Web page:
Teacher Speak: How Northwood Teachers keep their Skin Fresh


Isabella Torrales

GLOWING FACES: Wearing sunscreen is the number one tip that Northwood teachers, and indeed most experts, suggest. That being said, sliced cucumbers never hurt anybody.

Noelle Escalante, A&E Editor

Skincare has recently become a trend across all ages and demographics. A regiment that was once considered feminine has now spread with a positive message of cleanliness and routine. Here is some insight from Northwood teachers on their skincare routine, along with how they combat specific stereotypes over the years of skincare discovery. 

The Howler: What first sparked your interest in skincare? 

Anysia Leveratt: It was more like I was forced to have a skincare routine. In high school I had bad skin, as all high school students do, so my mom started getting me to go to estheticians. But after having kids, I got melasma, which is something women get after giving birth, being the discoloration of the skin, causing me to then have an expensive skincare routine. 

Nathalie Nguyen: It started when I was in high school. I had terrible skin: everywhere I touched I felt texture, and skincare was a way for me to try and solve my problems and control that part of my life, which is how I started getting into it. It was a long journey for me to start liking my skincare routine, because everytime I did it, it would remind me that I had acne, and I hated that. 

Zane Pang: I’m not sure if it’s an interest, but more so that I learned it was a necessity. When I was teaching at Lakeside Middle School, the health teacher there said I had really nice skin and I should make sure to use skincare products to keep it that way, to where she kind of peer-pressured me to keep my skin healthy and vibrant.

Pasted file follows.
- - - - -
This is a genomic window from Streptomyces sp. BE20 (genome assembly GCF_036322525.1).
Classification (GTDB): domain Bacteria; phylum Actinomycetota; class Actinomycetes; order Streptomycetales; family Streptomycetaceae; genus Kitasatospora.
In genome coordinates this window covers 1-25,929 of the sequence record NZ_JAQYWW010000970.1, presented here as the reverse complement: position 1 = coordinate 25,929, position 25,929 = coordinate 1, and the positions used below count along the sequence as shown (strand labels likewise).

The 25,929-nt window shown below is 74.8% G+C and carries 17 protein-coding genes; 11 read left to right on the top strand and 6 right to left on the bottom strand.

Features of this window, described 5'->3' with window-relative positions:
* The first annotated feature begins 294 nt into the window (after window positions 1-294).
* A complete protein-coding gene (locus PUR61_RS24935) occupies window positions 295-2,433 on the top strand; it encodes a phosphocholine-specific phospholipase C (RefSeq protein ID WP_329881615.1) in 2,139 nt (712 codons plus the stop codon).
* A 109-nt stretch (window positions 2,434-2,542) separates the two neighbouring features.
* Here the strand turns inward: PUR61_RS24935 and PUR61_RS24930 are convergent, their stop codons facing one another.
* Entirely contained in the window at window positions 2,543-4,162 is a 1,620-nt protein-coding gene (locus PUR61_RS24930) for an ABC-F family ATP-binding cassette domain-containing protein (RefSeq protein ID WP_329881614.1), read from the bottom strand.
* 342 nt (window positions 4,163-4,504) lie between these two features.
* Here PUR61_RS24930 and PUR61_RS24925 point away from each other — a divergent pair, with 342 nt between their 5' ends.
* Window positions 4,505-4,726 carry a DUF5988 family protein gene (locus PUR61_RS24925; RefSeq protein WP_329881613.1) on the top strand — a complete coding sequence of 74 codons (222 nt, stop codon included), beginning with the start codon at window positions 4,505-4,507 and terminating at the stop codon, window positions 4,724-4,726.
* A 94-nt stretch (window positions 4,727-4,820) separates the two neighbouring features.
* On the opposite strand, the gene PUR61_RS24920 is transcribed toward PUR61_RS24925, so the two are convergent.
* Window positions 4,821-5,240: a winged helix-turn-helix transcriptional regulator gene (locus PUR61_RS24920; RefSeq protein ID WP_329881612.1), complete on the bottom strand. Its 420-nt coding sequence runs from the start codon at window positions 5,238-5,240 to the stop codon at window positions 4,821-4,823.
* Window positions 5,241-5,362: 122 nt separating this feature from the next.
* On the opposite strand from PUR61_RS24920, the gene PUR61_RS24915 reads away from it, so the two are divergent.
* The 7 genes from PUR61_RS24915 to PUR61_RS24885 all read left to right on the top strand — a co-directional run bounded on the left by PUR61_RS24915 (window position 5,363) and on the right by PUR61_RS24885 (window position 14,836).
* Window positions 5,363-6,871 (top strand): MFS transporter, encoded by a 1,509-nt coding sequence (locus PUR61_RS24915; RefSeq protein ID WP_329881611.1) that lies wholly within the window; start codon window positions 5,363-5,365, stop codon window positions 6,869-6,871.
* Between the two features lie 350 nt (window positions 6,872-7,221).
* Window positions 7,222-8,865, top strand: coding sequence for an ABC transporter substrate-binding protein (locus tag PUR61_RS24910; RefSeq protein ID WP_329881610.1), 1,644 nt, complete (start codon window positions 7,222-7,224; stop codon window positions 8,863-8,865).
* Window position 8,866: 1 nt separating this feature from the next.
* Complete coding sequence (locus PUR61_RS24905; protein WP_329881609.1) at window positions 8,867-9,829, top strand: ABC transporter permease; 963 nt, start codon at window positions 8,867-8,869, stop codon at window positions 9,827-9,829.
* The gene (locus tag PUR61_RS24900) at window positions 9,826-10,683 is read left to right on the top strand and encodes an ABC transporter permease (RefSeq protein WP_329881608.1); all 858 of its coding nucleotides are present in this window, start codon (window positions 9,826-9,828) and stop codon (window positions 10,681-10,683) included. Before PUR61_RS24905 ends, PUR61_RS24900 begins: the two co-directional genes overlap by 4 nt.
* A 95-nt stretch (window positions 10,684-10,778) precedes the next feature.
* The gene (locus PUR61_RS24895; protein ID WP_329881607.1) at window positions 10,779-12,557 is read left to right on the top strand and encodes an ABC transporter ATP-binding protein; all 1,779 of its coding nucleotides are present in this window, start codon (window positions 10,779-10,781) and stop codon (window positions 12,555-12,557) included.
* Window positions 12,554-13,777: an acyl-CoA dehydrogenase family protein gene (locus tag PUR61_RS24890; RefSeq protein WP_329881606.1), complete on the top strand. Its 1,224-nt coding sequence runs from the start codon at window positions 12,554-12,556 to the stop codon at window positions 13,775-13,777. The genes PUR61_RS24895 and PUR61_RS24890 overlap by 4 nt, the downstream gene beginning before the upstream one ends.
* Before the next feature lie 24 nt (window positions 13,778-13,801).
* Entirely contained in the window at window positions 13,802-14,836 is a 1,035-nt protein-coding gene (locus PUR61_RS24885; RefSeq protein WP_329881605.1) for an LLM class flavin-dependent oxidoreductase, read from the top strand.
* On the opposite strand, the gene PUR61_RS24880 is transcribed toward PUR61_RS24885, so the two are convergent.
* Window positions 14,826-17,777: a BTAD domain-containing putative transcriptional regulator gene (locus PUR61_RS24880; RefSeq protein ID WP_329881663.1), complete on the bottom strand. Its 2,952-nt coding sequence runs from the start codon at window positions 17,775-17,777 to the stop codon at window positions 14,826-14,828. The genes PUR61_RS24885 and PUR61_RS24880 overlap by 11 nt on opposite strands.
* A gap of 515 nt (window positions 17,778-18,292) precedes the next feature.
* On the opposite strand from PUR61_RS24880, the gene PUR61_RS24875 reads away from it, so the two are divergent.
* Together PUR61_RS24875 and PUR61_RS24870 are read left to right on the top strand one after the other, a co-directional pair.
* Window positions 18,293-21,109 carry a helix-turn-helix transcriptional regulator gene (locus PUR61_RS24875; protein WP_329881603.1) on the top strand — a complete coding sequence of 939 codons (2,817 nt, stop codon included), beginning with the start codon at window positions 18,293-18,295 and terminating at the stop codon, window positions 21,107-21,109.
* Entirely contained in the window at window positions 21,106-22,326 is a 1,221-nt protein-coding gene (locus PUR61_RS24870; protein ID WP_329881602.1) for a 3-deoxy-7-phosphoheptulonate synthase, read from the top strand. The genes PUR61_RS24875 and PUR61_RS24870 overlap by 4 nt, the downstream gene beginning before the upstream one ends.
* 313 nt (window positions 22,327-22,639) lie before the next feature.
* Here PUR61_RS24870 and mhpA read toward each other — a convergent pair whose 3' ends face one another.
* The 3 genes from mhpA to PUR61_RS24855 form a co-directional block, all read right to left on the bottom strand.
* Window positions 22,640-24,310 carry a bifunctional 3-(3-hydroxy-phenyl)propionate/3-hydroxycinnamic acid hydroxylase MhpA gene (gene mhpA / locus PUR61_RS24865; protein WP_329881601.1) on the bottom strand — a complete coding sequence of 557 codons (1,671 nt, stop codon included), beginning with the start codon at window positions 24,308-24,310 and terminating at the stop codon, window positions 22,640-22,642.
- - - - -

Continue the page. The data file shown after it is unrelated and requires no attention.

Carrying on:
TH: Are there specific products that you use to help maintain your skincare routine, whether that would be prescription-based, or products that you found? 

AL: I don’t use prescription-based, because I found that pretty much all of the stuff that actual dermatologists give you just dries out your skin and doesn’t really target the problems. I like to use a product called Eminence that’s all organic and natural-based, so there’s not a lot of chemicals, and I use all their stuff. I use their soap, toner and lotions. 

NN: Sunscreen for sure. I think a lot of people, when they first start skincare, think about cleansing specifically. Especially when I had acne, I was so obsessed with having clean skin, because I thought that I had acne because my skin was dirty.  But then I realized that a lot of the damage that is done to your skin is through UV rays. So if I didn’t use sunscreen, the steps before that are pretty much useless. 

TH: Does your morning routine differ from your night routine? 

AL: Yes, it’s entirely different. Morning: I wake up. I use soap and an exfoliating powder, which is a dried strawberry powder. I wash my face. Then I put on toner, eye cream, a vitamin C serum and then I do a cell-renewal serum for wrinkles. I then use a lotion and sunscreen which is zinc-based sunscreen because it’s better for the environment and your skin. At night, I wash my face. I do toner, retinol for the skin and discoloration. I also use hydroquinone, which is a retinol-based cream, an oil and then a nighttime lotion.